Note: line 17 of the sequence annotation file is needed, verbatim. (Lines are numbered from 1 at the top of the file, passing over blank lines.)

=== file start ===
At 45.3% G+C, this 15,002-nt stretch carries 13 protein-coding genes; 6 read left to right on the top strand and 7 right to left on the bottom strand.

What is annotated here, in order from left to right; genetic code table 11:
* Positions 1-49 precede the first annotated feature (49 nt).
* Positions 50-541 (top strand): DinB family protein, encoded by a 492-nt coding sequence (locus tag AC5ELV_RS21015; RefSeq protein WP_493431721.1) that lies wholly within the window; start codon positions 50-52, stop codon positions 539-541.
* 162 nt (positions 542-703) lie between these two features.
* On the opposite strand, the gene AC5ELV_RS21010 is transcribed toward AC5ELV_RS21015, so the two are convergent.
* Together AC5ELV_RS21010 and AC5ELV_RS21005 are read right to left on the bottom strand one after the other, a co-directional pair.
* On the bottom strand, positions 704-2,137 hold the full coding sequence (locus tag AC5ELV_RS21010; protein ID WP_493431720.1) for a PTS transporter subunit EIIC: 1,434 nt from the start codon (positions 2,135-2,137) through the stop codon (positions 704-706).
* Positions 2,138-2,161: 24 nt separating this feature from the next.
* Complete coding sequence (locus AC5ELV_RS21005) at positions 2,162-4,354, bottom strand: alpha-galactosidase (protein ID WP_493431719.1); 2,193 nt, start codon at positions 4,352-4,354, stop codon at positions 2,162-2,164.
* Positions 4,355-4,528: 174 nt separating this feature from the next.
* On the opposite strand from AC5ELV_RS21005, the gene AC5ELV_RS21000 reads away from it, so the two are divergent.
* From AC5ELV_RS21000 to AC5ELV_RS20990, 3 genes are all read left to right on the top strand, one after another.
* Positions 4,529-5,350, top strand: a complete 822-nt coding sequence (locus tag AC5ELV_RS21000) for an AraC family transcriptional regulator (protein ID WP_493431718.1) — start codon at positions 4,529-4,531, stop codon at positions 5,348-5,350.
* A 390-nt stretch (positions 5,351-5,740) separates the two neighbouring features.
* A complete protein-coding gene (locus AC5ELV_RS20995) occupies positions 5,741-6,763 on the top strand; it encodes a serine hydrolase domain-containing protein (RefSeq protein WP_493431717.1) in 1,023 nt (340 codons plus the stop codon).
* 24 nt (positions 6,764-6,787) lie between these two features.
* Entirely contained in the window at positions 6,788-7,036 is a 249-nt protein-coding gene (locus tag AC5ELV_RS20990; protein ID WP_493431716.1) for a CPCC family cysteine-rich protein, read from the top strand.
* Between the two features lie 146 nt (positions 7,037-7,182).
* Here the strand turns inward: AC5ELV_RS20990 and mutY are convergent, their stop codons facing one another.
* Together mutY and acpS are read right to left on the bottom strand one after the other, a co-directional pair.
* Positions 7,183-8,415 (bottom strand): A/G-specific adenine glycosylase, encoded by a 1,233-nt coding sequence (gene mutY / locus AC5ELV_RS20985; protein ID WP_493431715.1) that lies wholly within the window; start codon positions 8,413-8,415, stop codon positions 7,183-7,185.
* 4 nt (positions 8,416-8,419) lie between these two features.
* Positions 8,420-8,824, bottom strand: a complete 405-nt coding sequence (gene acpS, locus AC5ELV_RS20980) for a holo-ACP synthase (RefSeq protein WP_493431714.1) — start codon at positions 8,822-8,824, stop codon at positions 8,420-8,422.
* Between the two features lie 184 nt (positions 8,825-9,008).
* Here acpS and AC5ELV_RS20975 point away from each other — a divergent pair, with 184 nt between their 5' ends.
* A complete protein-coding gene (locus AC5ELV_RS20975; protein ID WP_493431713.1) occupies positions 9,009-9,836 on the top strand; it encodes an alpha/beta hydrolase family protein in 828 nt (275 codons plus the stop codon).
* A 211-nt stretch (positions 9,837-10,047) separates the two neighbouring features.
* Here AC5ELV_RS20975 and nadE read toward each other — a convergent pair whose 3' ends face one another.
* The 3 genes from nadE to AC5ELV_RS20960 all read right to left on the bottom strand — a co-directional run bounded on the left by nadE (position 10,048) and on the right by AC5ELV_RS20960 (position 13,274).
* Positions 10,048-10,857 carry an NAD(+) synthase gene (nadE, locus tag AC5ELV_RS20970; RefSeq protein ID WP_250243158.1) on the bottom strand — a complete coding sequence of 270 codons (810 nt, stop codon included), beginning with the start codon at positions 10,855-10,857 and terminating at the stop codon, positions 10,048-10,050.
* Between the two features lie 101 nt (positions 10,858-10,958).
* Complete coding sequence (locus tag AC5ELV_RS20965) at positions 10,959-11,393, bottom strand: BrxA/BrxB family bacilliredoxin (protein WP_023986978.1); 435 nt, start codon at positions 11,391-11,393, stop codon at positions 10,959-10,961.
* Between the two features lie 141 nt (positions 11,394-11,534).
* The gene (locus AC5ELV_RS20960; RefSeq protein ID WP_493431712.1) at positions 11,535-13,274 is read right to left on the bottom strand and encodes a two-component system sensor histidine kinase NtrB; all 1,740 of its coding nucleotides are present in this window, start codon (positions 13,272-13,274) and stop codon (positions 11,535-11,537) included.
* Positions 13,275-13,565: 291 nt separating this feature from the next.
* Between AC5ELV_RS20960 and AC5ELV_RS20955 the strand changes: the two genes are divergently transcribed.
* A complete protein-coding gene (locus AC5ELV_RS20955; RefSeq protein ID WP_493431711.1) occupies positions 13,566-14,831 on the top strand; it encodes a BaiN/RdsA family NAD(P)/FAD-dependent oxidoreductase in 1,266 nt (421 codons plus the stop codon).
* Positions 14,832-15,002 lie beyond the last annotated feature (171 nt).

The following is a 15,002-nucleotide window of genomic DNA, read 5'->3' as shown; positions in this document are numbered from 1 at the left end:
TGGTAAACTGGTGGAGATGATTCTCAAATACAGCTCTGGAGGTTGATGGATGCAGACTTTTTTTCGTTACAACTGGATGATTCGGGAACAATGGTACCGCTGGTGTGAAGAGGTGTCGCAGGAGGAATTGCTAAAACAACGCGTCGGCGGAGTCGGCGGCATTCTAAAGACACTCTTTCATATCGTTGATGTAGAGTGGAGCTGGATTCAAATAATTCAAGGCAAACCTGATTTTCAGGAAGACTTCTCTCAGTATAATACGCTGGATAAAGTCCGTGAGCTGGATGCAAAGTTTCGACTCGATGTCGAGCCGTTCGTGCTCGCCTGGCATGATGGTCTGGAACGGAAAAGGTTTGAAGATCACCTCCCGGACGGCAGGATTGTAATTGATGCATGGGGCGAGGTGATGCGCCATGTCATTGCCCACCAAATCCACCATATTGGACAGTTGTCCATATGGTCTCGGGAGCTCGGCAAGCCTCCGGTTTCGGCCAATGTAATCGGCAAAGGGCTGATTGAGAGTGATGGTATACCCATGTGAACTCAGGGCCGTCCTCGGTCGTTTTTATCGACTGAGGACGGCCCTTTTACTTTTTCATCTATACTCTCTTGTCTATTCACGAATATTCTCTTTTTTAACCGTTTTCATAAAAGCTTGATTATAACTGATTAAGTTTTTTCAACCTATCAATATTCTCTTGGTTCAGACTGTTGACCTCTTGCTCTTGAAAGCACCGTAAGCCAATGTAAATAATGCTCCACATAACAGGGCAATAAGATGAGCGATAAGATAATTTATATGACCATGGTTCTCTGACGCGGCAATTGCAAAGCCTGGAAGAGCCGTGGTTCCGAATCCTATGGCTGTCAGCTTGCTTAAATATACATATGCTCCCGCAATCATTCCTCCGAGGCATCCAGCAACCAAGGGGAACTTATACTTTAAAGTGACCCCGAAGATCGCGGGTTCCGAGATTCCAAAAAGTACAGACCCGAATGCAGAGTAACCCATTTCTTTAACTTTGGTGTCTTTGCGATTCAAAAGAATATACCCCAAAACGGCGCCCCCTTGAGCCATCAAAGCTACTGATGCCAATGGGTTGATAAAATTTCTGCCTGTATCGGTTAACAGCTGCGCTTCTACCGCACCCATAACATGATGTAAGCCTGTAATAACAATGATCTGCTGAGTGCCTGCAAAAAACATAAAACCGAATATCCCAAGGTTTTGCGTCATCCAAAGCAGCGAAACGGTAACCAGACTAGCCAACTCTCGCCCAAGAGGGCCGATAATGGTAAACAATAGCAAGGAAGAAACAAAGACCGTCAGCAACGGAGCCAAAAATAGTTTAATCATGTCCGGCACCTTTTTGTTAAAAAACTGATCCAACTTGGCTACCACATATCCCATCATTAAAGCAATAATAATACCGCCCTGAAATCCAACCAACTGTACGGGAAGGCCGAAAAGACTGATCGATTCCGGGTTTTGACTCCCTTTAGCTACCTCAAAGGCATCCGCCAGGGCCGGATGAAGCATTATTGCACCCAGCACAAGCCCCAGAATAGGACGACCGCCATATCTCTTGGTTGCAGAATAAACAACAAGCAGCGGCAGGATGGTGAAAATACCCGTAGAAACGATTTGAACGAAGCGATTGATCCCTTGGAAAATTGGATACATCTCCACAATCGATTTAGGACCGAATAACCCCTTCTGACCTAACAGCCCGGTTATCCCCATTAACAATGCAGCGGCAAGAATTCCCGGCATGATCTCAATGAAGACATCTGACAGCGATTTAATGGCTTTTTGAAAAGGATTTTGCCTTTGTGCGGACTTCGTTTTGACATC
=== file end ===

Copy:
* 24 nt (positions 6,764-6,787) lie between these two features.